Claude Rains dies of an intestinal hemorrhage in Laconia, New Hampshire, 1967. The London-born stage actor made his first sound film, The Invisible Man, in 1933 for director James Whale, who was searching for an actor with a distinctive enough voice to carry a picture where the leading man is in most of the scenes but viewed only at the very end. In addition to the strong story, based on an H.G. Wells novel, the film boasted impressive special effects, including an invisible Rains removing his bandages—a trick accomplished by having the actor wear black velvet against a black velvet background. In 1950, Rains took his daughter to see the film in a revival house and explained to her throughout how it was made. The audience in attendance grew to watch the father-daughter pair instead of the screen.
Entries in claude rains (2)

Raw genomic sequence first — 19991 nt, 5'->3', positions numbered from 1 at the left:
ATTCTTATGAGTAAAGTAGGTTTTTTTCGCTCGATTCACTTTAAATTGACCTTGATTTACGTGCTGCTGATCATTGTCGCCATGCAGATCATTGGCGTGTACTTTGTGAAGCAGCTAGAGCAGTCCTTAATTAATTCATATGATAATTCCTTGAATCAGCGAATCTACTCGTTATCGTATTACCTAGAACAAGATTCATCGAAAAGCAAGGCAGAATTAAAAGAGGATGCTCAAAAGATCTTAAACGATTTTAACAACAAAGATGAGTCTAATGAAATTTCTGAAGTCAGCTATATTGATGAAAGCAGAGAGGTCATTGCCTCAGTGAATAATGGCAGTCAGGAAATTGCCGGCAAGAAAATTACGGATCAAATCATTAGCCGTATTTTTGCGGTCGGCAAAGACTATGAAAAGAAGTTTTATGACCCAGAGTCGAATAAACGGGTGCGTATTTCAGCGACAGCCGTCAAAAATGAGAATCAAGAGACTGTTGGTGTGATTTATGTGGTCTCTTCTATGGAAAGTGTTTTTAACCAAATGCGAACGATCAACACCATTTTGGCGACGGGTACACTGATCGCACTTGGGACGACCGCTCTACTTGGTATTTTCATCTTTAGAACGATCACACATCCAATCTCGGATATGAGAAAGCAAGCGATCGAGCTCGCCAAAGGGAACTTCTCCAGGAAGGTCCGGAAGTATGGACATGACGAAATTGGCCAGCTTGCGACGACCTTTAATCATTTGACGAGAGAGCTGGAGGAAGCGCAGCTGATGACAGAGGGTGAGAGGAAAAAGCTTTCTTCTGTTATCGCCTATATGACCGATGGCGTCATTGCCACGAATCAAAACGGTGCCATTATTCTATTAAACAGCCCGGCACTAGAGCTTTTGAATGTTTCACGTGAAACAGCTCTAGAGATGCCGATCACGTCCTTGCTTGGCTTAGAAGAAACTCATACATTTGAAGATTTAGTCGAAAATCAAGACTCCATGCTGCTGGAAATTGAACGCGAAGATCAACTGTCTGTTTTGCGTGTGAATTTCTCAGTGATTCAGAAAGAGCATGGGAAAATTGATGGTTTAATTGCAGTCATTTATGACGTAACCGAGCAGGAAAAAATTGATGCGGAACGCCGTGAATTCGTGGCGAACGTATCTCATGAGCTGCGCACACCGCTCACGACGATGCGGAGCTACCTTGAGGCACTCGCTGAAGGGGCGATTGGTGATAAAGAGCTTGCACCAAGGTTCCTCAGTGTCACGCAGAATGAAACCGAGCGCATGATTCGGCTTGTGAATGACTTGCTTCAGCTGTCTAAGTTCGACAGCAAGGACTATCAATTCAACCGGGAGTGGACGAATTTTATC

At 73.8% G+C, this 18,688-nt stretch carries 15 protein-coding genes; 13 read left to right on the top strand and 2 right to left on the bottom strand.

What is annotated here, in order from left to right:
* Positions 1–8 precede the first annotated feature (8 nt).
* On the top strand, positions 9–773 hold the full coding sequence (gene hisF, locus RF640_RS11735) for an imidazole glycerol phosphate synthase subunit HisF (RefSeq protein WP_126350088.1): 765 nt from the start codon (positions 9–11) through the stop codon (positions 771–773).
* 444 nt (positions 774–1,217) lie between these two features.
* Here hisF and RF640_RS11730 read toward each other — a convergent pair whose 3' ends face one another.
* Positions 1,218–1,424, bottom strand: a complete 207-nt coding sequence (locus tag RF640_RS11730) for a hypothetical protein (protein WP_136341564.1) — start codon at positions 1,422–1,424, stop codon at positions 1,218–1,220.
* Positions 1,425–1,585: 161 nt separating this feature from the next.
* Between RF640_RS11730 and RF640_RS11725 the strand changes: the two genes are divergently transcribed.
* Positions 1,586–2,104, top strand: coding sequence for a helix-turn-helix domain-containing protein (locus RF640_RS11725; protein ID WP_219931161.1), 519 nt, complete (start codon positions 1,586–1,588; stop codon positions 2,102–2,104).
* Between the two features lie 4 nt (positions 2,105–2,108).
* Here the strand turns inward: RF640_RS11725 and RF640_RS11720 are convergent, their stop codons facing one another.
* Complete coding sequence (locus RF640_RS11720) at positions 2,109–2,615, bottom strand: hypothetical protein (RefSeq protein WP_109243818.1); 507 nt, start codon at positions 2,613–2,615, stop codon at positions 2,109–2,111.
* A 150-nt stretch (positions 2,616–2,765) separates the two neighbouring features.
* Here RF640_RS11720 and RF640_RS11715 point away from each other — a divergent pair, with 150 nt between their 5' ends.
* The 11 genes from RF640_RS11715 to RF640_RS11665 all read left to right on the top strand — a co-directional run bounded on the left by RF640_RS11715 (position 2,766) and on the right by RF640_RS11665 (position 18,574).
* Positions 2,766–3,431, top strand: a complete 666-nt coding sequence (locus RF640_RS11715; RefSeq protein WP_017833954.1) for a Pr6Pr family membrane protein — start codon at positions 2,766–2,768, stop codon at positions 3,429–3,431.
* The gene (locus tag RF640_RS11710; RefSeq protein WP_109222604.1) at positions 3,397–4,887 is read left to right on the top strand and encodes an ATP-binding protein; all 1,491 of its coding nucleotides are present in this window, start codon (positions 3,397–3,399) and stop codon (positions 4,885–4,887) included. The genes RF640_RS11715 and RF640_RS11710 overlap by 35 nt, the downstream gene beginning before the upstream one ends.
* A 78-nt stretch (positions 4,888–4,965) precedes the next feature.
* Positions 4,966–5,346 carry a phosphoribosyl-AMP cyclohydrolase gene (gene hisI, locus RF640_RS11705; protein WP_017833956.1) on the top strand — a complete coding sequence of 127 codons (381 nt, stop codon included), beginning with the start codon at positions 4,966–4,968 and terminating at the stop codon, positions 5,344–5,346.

Shooting begins on Now, Voyager, 1942. In the 1932 film The Rich Are Always with Us, George Brent places two cigarettes in his mouth, lights them both and then gives one to Ruth Chatterton. This scene is often forgotten as the precursor to Paul Henried’s identical behavior involving Bette Davis and a pack of smokes in Now, Voyager. It is one of the things the 1942 film is famous for, and, long after the film’s release, Henried was often asked by female fans to similarly light their cigarettes for them. Besides Davis, Henried and cartons and cartons of cigarettes, the biggest box office hit of Davis’s career also starred Claude Rains, who initially turned down the part, as he considered it rather small. The part was beefed up and Rains came on board, though Now, Voyager’s prolonged shooting schedule allowed the actor only a few hours between shooting his last scene for the movie and his first scene for his next project, Casablanca (1942).